Ulgiati et al. (2011) used a multi-method multi-scale assessment procedure (namely, SUMMA) LCA based in order to generate consistent performance indicators based on the same set of input data and to highlight the importance of a multiple perspective point of view for the proper evaluation of a system’s environmental and resource use performance.
Kissinger et al. (2013) focus on the investigation of the material consumption component of the urban ecological footprint and identify the so-called solid waste LCA approach as one that overcomes data limitations. The approach uses data that many cities regularly collect regarding municipal, solid waste composition data, used as a proxy for material consumption.
Mastrucci et al. (2017a) propose the development of a framework for the characterization of building material stocks and the assessment of the potential environmental impacts associated with the end-of-life of buildings at the urban scale to support decision on waste management strategies. The methodology combines a bottom-up material stock model based on geographical information systems (GIS) and a spatial–temporal database with LCA for the evaluation of end-of-life scenarios. The framework is applied to the housing stock of in Esch-sur-Alzette (Luxembourg).
Cousins and Newell (2015) propose a political–industrial ecology approach to explore the urban water metabolism of Los Angeles, combining theory and method from urban political ecology and industrial ecology. Spatiality is infused into the traditional LCA approach by coupling it with GIS. The historical and political background of the city are considered to question the feasibility of more environmental friendly options.
Liu et al. (2014) refer to the conversion of the results from site-generic or site-dependent LCIAs into smaller spatial units (regionalization of LCA). This is achieved using GIS, because according to the authors, GIS has the potential to easily allocate the potential impacts into smaller spatial units through the overlay analysis of fate, exposure, and effect layers.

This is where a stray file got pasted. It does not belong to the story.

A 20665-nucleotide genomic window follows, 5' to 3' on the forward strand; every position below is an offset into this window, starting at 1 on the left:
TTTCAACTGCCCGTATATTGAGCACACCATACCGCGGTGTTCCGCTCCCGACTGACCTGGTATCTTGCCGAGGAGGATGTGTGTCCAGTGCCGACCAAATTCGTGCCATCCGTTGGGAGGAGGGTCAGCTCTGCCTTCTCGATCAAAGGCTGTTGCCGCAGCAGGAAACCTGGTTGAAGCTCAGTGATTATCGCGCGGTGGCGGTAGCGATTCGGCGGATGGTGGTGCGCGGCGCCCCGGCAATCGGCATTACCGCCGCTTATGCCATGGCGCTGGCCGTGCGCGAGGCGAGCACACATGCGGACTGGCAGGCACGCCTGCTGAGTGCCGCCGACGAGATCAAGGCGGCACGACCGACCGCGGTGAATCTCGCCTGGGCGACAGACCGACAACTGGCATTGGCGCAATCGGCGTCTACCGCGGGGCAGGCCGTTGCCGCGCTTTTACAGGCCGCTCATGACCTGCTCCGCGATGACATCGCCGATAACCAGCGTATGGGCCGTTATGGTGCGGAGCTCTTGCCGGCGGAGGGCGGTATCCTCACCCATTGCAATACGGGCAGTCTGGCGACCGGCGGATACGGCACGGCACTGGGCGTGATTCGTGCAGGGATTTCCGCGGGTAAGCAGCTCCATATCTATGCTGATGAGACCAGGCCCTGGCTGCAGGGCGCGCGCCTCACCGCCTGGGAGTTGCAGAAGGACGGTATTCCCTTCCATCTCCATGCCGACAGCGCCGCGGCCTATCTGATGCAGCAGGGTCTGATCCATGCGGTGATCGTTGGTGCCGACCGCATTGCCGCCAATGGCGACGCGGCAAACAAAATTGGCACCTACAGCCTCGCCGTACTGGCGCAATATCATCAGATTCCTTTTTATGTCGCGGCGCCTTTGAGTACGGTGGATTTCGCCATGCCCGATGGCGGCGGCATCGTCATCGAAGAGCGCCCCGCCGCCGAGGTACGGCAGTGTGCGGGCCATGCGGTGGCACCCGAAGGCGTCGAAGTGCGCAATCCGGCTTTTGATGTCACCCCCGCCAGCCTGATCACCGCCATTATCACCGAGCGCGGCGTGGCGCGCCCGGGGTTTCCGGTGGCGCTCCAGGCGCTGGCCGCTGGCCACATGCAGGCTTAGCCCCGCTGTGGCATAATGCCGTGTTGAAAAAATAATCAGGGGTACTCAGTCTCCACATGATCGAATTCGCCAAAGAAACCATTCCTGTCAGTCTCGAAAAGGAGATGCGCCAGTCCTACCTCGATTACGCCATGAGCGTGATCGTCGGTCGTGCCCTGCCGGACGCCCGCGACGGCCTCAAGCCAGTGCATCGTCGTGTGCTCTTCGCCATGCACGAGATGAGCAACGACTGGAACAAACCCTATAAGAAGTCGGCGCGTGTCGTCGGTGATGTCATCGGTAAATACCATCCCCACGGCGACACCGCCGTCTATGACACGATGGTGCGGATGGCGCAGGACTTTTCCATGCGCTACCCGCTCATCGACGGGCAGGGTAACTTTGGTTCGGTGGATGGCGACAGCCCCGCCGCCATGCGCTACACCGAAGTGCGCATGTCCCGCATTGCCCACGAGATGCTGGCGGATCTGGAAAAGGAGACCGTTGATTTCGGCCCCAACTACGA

Davila and Reinhart (2013) propose an analytical framework and a new CAD tool for Rhino3d to estimate the cumulative embodied energy content of an urban design proposal or retrofit scenario.
4 Discussion, outlook, and research needs
For what concerns Fig. 1, a continuous increment of LCA studies conducted at the urban level is observed from 2010 onwards, with a peak of studies published in 2016 and 2015 (19 and 15, respectively), and one publication already included in the early months of 2017. It is remarkable that from 2012 to 2013, the number of publications were more than doubled (total number of studies published in 2013 was 12 against 5 in 2012), and in few years, the urgency to upscale the LCT approach to a higher scale level seems to grow. In particular, only in 2016 every sector analyzed is covered at least by one contribution.
Regarding the geographical coverage (Fig. 2), European cities are the most represented with half of the publications (32), but these are sometimes strictly localized to a specific area (such as France for attempts of upscaling and Northern Europe for the consumption sector).
Asia and North America follow the ranking (13 and 11 cities, respectively), but if North America could be considered more homogenous, it is important to remark that Asia has a higher urban heterogeneity across the different countries, in terms of urban forms, culture, and lifestyles of the inhabitants. For example, Chinese cities are usually the biggest and normally exceed the millions of inhabitants, but similarities can be found in Israel population’s lifestyle and European or North America ones.
South America and Africa are very populated areas with a high urbanization rate and constraints, but they are still poorly represented (two contributions each). Finally, the least populated continent, Oceania, closes the ranking with two Australian cities.
4.1 Comparative analysis of LCA studies across the different urban sub-sectors